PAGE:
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Dust and grit matter: abrasives of different size lead to opposing dental microwear textures in experimentally fed sheep (Ovis aries)

Citation

Ackermans, Nicole et al. (2021), Dust and grit matter: abrasives of different size lead to opposing dental microwear textures in experimentally fed sheep (Ovis aries), Dryad, Dataset, https://doi.org/10.5061/dryad.x95x69pdm

Abstract

External abrasives ingested along with the herbivore diet are considered main contributors to dental wear, though how different abrasive sizes and concentrations influence wear remains unclear. Dental microwear texture analysis (DMTA) is an established method for dietary reconstruction which describes a tooth’s surface topography on a micrometre scale. The method has yielded conflicting results as to the effect of external abrasives. In the present study, a feeding experiment was performed on sheep (Ovis aries), fed seven diets of different abrasiveness. Our aim was to discern the individual effects of abrasive size (4 , 50 and 130 µm) and concentration (0, 4 and 8 % of dry matter) on dental wear, applying DMTA to four tooth positions. Microwear textures differed between individual teeth, but surprisingly, showed no gradient along the molar tooth row, and the strongest differentiation of experimental groups was achieved when combining data of all maxillary molars. Overall, a pattern of increasing height, volume, and complexity of the tooth’s microscopic surface appeared with increasing dietary abrasive size, and when compared to the control, the small abrasive diets showed a polishing effect. Results indicate that a diet’s abrasive size is more important for DMT traces than its abrasive concentration, and that different sizes can have opposing effects on the dietary signal. The latter finding possibly explains conflicting evidence from previous experimental DMTA application. Further exploration is required to understand if indeed, and how microscopic traces created by abrasives translate quantitatively to tissue loss.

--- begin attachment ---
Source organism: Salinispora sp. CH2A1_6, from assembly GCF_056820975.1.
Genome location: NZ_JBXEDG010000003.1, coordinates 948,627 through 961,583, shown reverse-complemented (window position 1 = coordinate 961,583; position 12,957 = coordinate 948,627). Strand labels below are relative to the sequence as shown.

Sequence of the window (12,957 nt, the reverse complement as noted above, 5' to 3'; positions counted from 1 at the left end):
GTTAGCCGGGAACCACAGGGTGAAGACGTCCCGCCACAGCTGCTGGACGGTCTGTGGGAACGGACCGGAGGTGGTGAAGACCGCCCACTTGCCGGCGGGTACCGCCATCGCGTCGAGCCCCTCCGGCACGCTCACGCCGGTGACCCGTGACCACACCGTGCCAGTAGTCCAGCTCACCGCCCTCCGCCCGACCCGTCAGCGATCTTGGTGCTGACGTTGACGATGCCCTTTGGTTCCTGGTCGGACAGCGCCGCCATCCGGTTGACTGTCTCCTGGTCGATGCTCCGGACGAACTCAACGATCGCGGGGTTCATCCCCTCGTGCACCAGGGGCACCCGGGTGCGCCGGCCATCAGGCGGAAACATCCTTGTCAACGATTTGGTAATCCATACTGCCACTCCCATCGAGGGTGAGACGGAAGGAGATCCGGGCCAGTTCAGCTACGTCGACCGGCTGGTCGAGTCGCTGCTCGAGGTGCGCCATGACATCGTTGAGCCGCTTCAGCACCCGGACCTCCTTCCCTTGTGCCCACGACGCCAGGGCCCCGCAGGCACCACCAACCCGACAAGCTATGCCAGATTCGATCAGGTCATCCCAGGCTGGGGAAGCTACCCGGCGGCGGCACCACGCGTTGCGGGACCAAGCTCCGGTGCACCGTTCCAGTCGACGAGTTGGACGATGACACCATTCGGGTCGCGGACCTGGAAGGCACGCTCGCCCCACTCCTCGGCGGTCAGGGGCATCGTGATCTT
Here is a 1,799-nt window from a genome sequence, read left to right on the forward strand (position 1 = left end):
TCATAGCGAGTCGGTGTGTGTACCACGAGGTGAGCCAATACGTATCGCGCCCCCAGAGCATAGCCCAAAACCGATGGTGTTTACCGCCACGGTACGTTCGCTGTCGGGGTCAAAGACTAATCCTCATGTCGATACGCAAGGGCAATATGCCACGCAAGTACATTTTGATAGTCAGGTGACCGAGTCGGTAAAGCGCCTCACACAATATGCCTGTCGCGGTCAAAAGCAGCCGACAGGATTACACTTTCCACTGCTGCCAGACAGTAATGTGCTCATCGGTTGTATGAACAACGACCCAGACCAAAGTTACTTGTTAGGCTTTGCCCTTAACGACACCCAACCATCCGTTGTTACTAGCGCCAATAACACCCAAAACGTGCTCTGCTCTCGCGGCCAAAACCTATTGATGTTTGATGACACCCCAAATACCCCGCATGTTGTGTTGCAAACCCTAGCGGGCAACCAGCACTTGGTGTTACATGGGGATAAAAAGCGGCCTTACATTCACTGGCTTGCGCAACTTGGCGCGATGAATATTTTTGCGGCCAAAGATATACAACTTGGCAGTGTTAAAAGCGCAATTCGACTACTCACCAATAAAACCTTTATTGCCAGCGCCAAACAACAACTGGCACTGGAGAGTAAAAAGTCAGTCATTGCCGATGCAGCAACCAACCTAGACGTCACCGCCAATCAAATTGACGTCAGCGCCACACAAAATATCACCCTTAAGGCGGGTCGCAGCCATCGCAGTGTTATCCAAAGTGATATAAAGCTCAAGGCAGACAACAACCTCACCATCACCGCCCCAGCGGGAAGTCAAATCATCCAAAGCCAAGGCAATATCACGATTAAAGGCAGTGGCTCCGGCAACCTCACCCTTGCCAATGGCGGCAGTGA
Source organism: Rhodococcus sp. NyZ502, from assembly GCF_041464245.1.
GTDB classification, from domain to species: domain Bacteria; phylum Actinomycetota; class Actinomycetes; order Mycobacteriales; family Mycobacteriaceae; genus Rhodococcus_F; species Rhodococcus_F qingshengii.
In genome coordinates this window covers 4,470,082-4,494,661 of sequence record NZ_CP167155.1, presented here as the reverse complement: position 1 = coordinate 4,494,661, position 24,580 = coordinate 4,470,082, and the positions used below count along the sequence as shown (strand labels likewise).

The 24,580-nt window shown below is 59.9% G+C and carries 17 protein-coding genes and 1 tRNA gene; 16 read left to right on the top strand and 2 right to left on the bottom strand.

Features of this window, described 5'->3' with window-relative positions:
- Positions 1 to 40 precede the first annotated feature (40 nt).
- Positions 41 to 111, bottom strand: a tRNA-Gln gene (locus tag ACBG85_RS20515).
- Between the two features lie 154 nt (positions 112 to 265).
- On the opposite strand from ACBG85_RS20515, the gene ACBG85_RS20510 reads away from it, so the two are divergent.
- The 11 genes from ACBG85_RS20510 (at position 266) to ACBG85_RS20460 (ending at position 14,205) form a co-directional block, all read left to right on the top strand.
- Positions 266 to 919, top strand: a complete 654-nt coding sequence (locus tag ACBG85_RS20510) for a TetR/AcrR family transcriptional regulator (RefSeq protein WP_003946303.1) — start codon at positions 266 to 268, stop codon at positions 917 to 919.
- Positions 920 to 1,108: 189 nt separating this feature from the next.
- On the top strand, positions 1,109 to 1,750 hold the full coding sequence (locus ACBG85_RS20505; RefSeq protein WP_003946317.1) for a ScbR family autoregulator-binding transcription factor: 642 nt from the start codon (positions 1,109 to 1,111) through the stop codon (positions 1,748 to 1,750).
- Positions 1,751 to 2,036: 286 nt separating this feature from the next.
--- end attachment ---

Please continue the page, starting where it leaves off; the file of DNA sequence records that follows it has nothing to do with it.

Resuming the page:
Methods

Boxplots and descriptive statistics for all individual measurements are provided in the supplemental information (Tables S1-9, Figure S1).

We also provide the original dataset in the form of an excel file. DMTA values were derived from four scans per facet (a single facet per tooth) and a median is then calculated from the four measures for each DMTA parameter.

Original code also available upon request.

Funding

Swiss National Science Foundation, Award: 31003A_163300/1

Graduate Campus of the University of Zurich

European Research Council, Award: 681450